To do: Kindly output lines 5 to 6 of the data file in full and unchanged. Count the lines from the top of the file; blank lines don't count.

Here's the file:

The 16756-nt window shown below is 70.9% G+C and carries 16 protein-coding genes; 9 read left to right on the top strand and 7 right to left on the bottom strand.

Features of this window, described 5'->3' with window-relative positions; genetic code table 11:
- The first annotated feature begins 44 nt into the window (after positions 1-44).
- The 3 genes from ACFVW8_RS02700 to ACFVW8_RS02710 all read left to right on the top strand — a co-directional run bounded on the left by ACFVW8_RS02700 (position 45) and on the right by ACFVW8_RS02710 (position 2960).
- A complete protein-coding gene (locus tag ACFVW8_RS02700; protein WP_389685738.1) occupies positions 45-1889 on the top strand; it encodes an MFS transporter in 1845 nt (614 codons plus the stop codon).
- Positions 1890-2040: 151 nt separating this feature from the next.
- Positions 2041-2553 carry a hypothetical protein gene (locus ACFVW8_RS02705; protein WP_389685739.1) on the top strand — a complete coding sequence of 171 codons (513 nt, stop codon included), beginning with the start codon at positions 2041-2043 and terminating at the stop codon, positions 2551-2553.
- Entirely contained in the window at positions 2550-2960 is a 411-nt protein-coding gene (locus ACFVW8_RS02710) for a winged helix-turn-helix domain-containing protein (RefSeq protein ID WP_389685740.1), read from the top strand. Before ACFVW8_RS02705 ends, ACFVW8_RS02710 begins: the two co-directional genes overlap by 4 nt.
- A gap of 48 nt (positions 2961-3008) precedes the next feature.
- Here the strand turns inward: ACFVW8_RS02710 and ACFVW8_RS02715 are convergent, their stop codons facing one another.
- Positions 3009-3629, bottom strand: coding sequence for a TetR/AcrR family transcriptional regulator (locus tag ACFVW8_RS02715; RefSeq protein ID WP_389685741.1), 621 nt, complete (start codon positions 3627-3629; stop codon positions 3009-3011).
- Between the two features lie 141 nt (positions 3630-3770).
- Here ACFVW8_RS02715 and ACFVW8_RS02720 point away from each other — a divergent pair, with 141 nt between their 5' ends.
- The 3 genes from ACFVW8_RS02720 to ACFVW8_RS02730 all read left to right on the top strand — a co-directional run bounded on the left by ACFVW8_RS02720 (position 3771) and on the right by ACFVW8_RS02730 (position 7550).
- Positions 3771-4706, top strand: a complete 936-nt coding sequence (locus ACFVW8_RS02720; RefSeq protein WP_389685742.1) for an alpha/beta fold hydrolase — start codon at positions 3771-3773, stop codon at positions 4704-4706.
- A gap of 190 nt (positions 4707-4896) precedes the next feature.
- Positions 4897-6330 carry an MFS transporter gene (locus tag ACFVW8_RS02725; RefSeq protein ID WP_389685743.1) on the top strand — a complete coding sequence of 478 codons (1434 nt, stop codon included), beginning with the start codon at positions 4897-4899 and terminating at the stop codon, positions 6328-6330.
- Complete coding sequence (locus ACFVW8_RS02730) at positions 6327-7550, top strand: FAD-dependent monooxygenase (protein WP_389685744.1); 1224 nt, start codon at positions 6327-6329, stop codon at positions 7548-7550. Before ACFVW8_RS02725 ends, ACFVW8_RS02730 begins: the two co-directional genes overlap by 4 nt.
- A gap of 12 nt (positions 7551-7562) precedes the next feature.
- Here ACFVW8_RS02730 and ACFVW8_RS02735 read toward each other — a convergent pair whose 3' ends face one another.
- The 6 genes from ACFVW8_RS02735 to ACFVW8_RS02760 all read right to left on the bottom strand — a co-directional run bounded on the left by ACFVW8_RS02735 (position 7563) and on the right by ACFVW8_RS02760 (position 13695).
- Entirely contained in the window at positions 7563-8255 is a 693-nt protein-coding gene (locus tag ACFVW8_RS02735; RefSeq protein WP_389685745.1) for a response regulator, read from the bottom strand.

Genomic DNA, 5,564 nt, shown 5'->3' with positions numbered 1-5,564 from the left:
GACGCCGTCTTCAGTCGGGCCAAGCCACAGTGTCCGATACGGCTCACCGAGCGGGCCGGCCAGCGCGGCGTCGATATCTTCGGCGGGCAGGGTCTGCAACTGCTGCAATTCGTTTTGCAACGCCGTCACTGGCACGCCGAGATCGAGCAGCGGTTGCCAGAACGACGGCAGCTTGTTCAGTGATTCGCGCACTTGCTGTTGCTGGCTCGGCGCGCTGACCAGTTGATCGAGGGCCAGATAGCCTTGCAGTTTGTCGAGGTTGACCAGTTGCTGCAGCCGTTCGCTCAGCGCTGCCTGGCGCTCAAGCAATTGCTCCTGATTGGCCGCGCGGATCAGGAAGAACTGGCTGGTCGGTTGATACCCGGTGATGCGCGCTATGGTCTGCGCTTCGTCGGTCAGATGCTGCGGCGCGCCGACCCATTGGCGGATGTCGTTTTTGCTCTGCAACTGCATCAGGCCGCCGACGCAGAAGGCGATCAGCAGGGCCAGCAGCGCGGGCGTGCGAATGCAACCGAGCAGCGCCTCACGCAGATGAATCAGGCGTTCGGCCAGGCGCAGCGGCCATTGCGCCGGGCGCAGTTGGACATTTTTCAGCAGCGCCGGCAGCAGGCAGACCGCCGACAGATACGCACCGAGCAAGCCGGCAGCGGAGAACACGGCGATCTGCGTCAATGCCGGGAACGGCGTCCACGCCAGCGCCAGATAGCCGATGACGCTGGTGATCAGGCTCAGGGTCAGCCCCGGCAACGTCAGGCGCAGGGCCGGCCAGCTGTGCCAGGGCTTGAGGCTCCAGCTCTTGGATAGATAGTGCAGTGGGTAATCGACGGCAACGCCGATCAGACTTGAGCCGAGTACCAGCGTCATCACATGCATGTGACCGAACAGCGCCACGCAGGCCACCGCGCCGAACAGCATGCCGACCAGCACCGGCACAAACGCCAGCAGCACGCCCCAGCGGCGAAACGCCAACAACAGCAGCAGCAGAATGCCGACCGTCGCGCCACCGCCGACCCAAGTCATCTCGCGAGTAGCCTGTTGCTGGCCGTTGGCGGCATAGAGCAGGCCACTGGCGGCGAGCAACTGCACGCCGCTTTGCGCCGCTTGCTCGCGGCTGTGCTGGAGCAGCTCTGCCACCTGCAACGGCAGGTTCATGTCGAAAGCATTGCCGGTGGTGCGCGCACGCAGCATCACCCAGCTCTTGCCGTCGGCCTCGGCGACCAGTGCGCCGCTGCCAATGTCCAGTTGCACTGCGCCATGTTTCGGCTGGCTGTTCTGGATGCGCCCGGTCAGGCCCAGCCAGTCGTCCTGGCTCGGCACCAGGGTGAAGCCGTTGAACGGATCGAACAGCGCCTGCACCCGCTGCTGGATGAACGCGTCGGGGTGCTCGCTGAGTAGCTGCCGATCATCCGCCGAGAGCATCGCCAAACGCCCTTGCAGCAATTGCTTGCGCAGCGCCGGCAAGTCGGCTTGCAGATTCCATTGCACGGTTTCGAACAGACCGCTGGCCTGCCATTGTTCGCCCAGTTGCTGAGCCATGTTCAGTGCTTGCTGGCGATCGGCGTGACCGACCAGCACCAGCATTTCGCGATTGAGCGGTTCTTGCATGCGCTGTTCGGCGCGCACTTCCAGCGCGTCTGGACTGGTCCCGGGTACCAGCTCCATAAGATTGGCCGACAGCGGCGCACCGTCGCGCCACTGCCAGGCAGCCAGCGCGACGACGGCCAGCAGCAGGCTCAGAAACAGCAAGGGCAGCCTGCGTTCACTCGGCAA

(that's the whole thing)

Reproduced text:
- A complete protein-coding gene (locus tag ACFVW8_RS02700; protein WP_389685738.1) occupies positions 45-1889 on the top strand; it encodes an MFS transporter in 1845 nt (614 codons plus the stop codon).
- Positions 1890-2040: 151 nt separating this feature from the next.